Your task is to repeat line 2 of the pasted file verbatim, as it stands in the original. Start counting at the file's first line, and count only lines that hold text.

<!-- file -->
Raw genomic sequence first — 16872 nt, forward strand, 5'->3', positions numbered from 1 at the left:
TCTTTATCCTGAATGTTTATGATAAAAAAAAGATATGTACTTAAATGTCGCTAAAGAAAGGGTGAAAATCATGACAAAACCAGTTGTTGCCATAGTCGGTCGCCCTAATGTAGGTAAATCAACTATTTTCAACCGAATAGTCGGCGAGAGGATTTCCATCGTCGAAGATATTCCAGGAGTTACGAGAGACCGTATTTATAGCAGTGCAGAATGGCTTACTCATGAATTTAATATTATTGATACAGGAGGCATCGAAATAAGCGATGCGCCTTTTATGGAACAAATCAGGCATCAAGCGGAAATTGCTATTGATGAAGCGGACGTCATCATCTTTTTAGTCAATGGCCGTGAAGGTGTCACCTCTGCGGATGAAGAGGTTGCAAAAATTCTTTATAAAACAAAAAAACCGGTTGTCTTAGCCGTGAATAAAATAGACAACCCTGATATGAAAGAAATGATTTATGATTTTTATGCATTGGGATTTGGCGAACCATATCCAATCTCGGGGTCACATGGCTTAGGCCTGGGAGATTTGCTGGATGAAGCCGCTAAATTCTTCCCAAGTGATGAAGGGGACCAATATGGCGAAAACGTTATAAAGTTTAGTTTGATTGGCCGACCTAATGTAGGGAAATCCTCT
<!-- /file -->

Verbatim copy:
TCTTTATCCTGAATGTTTATGATAAAAAAAAGATATGTACTTAAATGTCGCTAAAGAAAGGGTGAAAATCATGACAAAACCAGTTGTTGCCATAGTCGGTCGCCCTAATGTAGGTAAATCAACTATTTTCAACCGAATAGTCGGCGAGAGGATTTCCATCGTCGAAGATATTCCAGGAGTTACGAGAGACCGTATTTATAGCAGTGCAGAATGGCTTACTCATGAATTTAATATTATTGATACAGGAGGCATCGAAATAAGCGATGCGCCTTTTATGGAACAAATCAGGCATCAAGCGGAAATTGCTATTGATGAAGCGGACGTCATCATCTTTTTAGTCAATGGCCGTGAAGGTGTCACCTCTGCGGATGAAGAGGTTGCAAAAATTCTTTATAAAACAAAAAAACCGGTTGTCTTAGCCGTGAATAAAATAGACAACCCTGATATGAAAGAAATGATTTATGATTTTTATGCATTGGGATTTGGCGAACCATATCCAATCTCGGGGTCACATGGCTTAGGCCTGGGAGATTTGCTGGATGAAGCCGCTAAATTCTTCCCAAGTGATGAAGGGGACCAATATGGCGAAAACGTTATAAAGTTTAGTTTGATTGGCCGACCTAATGTAGGGAAATCCTCT